Carolina: Cruising Past 70: 6 of Nature's Best on American Roads, Westward from Kansas to Washington

Thursday, September 29, 2016

6 of Nature's Best on American Roads, Westward from Kansas to Washington

Scotts Bluff in Western Nebraska
We began our westward road trip from Kansas on the last week of August 2016. I had joined Bill for our 8th wedding anniversary in Kansas City and visited his sister and hometown in Pittsburg, Kansas. We had to drive back to Seattle, Washington to take a flight to Alaska in the first week of September.

We crossed Nebraska, Wyoming, Colorado, Idaho, and Oregon in ten days leaving no time for either relaxation or boredom. And, just as we expected, the six Nature Spots that shaped our itinerary gave us so much about which to write. Here comes another dose of America, the Beautiful!

The Lovely Sunflowers of Kansas

Sunflowers in Kansas~
Kansas is known as the Sunflower State which has been its official floral emblem since the late 1800’s. But it was in 1903 when the Wild Sunflower became the official state flower of Kansas. Lawmakers praised the Sunflower as a symbol of the state’s “frontier days, winding trails, (and) pathless prairies.”

August is just the right time; wild ones spring up all along the roadsides in western Kansas. The plants reach up to nine feet high and feature leggy stalks and broad round flower heads with bright yellow faces. They are a photographer’s dream, and mine, yellow being my favorite color!

We stopped in Goodland, Kansas where they farm the large industrial varieties for seeds and oils, used for cooking and as an alternative to biodiesel fuel. I was ecstatic to have my pictures taken with them those large dinner plate-varieties!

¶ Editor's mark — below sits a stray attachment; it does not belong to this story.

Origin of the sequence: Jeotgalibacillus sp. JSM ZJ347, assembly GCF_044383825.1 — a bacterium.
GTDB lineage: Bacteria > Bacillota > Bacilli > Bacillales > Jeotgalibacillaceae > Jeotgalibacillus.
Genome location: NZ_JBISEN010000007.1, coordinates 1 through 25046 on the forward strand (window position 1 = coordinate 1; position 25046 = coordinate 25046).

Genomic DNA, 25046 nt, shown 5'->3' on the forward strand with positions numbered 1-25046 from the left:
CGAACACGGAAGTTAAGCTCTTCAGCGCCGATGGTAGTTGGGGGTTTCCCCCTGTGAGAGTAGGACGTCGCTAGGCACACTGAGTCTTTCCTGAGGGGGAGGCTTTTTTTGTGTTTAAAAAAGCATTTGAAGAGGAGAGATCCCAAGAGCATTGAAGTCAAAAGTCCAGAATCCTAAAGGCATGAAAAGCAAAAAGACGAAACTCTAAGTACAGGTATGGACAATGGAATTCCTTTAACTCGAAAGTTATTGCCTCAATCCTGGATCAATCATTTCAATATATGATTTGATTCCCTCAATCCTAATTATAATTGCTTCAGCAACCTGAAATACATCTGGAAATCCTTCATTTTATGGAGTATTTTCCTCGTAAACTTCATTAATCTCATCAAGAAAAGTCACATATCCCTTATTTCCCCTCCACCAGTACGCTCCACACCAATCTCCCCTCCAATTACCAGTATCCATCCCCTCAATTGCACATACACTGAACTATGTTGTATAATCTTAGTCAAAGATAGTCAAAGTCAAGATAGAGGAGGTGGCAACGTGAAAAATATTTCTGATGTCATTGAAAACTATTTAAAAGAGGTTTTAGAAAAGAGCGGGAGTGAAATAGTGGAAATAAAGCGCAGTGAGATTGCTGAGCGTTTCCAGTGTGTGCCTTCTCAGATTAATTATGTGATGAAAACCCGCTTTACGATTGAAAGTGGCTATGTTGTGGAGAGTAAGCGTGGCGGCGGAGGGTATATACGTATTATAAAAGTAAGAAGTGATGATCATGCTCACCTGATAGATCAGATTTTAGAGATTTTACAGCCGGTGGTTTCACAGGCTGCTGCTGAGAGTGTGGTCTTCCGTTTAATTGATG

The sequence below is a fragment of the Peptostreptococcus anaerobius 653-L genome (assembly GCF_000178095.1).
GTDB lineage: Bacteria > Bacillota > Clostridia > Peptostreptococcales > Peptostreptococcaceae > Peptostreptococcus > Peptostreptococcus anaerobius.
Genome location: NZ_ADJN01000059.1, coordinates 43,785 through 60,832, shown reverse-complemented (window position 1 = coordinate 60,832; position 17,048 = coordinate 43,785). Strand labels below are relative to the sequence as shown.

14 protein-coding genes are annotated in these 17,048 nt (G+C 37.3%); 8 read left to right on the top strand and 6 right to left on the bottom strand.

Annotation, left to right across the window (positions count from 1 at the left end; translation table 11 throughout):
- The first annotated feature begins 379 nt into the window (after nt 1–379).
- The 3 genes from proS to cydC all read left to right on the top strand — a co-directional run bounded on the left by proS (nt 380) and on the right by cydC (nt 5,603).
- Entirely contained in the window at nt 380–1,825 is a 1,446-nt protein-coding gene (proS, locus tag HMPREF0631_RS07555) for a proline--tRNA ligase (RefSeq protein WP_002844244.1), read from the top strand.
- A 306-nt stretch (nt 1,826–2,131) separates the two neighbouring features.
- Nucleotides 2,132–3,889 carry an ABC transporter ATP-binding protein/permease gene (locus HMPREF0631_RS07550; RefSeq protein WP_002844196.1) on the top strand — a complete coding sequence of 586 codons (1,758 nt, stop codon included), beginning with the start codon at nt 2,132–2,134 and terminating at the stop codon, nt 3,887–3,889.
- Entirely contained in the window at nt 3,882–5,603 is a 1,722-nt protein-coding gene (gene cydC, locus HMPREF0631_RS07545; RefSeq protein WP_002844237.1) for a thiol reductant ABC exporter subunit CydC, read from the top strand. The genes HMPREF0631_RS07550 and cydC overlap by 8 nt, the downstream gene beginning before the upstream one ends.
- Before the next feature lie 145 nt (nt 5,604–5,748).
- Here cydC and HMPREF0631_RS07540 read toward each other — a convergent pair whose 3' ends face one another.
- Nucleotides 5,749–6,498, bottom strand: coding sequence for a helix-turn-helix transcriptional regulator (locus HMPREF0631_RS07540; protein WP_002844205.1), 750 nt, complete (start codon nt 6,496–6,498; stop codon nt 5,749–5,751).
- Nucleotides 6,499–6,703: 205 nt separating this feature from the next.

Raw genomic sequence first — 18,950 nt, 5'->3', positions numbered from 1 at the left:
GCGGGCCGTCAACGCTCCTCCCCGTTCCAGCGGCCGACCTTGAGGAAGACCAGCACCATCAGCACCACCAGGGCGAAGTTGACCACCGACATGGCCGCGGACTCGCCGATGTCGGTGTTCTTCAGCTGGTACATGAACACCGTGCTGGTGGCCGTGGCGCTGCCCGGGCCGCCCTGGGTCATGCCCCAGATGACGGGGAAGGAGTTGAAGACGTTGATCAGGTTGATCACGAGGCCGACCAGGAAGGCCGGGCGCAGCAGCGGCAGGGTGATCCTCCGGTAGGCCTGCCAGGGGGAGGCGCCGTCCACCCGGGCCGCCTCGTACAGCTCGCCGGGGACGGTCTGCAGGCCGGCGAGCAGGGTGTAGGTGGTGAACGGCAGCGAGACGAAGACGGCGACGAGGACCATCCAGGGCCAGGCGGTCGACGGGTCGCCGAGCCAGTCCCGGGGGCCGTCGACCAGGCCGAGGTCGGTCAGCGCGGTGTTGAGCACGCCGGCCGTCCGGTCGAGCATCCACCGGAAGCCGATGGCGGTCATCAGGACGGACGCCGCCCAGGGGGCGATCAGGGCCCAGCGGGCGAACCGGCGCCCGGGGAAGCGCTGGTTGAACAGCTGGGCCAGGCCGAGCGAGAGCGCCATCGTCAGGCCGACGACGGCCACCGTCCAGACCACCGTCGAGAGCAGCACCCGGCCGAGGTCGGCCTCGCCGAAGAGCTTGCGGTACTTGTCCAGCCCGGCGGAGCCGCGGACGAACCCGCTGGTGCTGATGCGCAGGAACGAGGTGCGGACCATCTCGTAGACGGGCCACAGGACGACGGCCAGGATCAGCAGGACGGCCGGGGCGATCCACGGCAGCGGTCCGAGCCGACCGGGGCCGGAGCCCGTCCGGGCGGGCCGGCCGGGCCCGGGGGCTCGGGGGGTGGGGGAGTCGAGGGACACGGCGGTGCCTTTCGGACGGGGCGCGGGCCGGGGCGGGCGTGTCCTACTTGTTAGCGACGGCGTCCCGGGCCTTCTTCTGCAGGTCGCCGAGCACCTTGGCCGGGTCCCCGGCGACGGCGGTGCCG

Natural Landmarks on the 19th Century Westward Migration Trails

the Louisiana Purchase, 1803
Most of the Midwest was added to the US in 1803 with Thomas Jefferson’s Louisiana Purchase of $15M from the French. That began the western migration of eastern settlers and the expansion of the US as we now know it. It was exciting to trace their footsteps and to see these landmarks as they saw them.

One natural landmark they encountered is Chimney Rock in western Nebraska. It rises above the plains to a peak of 4,226 feet above sea level. By the middle of the 19th century, it had become a stunning sight for those on the Oregon, California, and Mormon Trails, visible for many miles along US Route 26.

Chimney Rock in Western Nebraska
Based on sketches, paintings, and written accounts, Chimney Rock was taller when it was first seen, but it has since become shorter due to erosion and lightning. Chimney Rock, rising 286 feet above its surroundings, is a National Historic Site operated by the Nebraska State Historical Society.

Twenty miles north of it is another landmark, especially for settlers on the Oregon and Mormon Trails. The Scotts Bluff National Monument (operated by the National Park Service) is a collection of bluffs, the first large rock formations where the Great Plains start giving way to the foothills of the Rockies.

Scotts Bluff National Monument, Western Nebraska